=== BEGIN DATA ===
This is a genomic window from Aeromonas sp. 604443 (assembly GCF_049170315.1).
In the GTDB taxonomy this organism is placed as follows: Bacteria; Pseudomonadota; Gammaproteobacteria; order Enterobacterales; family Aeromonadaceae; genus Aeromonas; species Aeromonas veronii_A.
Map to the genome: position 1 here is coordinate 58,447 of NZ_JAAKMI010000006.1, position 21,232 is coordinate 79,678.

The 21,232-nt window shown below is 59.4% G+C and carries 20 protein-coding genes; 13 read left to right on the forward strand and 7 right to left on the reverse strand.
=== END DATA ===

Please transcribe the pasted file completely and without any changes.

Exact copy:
This is a genomic window from Aeromonas sp. 604443 (assembly GCF_049170315.1).
In the GTDB taxonomy this organism is placed as follows: Bacteria; Pseudomonadota; Gammaproteobacteria; order Enterobacterales; family Aeromonadaceae; genus Aeromonas; species Aeromonas veronii_A.
Map to the genome: position 1 here is coordinate 58,447 of NZ_JAAKMI010000006.1, position 21,232 is coordinate 79,678.

The 21,232-nt window shown below is 59.4% G+C and carries 20 protein-coding genes; 13 read left to right on the forward strand and 7 right to left on the reverse strand.